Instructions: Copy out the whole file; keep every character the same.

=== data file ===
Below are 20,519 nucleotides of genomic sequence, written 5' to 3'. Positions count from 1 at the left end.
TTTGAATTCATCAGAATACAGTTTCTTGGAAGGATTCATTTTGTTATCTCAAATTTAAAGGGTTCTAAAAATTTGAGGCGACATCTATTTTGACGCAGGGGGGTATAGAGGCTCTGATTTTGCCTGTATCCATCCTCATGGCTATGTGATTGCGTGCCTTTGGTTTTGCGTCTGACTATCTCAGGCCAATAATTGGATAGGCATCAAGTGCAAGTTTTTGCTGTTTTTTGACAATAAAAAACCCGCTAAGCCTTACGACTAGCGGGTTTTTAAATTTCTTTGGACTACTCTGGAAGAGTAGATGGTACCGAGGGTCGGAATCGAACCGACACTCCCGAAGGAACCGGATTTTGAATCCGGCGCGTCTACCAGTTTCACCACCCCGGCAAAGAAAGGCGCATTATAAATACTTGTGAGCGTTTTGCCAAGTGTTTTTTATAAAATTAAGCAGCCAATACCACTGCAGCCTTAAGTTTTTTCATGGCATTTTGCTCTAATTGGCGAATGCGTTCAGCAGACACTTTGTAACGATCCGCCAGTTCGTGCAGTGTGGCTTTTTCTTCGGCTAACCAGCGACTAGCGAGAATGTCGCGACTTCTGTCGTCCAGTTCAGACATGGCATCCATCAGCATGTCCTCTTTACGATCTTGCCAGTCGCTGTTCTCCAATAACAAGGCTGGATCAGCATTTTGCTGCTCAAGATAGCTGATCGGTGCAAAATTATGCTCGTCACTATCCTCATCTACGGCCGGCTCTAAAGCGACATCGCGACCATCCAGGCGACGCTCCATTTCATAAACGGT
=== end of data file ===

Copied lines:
Below are 20,519 nucleotides of genomic sequence, written 5' to 3'. Positions count from 1 at the left end.
TTTGAATTCATCAGAATACAGTTTCTTGGAAGGATTCATTTTGTTATCTCAAATTTAAAGGGTTCTAAAAATTTGAGGCGACATCTATTTTGACGCAGGGGGGTATAGAGGCTCTGATTTTGCCTGTATCCATCCTCATGGCTATGTGATTGCGTGCCTTTGGTTTTGCGTCTGACTATCTCAGGCCAATAATTGGATAGGCATCAAGTGCAAGTTTTTGCTGTTTTTTGACAATAAAAAACCCGCTAAGCCTTACGACTAGCGGGTTTTTAAATTTCTTTGGACTACTCTGGAAGAGTAGATGGTACCGAGGGTCGGAATCGAACCGACACTCCCGAAGGAACCGGATTTTGAATCCGGCGCGTCTACCAGTTTCACCACCCCGGCAAAGAAAGGCGCATTATAAATACTTGTGAGCGTTTTGCCAAGTGTTTTTTATAAAATTAAGCAGCCAATACCACTGCAGCCTTAAGTTTTTTCATGGCATTTTGCTCTAATTGGCGAATGCGTTCAGCAGACACTTTGTAACGATCCGCCAGTTCGTGCAGTGTGGCTTTTTCTTCGGCTAACCAGCGACTAGCGAGAATGTCGCGACTTCTGTCGTCCAGTTCAGACATGGCATCCATCAGCATGTCCTCTTTACGATCTTGCCAGTCGCTGTTCTCCAATAACAAGGCTGGATCAGCATTTTGCTGCTCAAGATAGCTGATCGGTGCAAAATTATGCTCGTCACTATCCTCATCTACGGCCGGCTCTAAAGCGACATCGCGACCATCCAGGCGACGCTCCATTTCATAAACGGT